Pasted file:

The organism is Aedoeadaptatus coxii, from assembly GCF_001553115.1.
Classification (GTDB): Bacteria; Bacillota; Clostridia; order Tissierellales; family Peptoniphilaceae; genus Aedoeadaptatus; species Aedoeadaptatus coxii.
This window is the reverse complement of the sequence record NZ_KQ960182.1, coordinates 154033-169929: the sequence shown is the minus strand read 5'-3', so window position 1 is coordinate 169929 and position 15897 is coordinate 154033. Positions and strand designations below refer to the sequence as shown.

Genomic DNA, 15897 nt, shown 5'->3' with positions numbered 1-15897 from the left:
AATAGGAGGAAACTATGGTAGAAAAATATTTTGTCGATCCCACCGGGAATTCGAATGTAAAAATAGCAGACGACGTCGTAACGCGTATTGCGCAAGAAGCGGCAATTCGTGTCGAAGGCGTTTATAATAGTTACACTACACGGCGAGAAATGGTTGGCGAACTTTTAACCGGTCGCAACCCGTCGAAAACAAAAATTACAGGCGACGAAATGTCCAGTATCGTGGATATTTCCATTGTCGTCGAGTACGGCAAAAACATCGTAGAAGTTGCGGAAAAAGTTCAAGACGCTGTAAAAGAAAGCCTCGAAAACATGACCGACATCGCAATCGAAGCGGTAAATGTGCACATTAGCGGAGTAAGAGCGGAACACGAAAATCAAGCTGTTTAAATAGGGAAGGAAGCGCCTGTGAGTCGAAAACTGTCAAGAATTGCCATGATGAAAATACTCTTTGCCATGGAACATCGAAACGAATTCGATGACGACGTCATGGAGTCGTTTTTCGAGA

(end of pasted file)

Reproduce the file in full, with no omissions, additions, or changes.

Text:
The organism is Aedoeadaptatus coxii, from assembly GCF_001553115.1.
Classification (GTDB): Bacteria; Bacillota; Clostridia; order Tissierellales; family Peptoniphilaceae; genus Aedoeadaptatus; species Aedoeadaptatus coxii.
This window is the reverse complement of the sequence record NZ_KQ960182.1, coordinates 154033-169929: the sequence shown is the minus strand read 5'-3', so window position 1 is coordinate 169929 and position 15897 is coordinate 154033. Positions and strand designations below refer to the sequence as shown.

Genomic DNA, 15897 nt, shown 5'->3' with positions numbered 1-15897 from the left:
AATAGGAGGAAACTATGGTAGAAAAATATTTTGTCGATCCCACCGGGAATTCGAATGTAAAAATAGCAGACGACGTCGTAACGCGTATTGCGCAAGAAGCGGCAATTCGTGTCGAAGGCGTTTATAATAGTTACACTACACGGCGAGAAATGGTTGGCGAACTTTTAACCGGTCGCAACCCGTCGAAAACAAAAATTACAGGCGACGAAATGTCCAGTATCGTGGATATTTCCATTGTCGTCGAGTACGGCAAAAACATCGTAGAAGTTGCGGAAAAAGTTCAAGACGCTGTAAAAGAAAGCCTCGAAAACATGACCGACATCGCAATCGAAGCGGTAAATGTGCACATTAGCGGAGTAAGAGCGGAACACGAAAATCAAGCTGTTTAAATAGGGAAGGAAGCGCCTGTGAGTCGAAAACTGTCAAGAATTGCCATGATGAAAATACTCTTTGCCATGGAACATCGAAACGAATTCGATGACGACGTCATGGAGTCGTTTTTCGAGA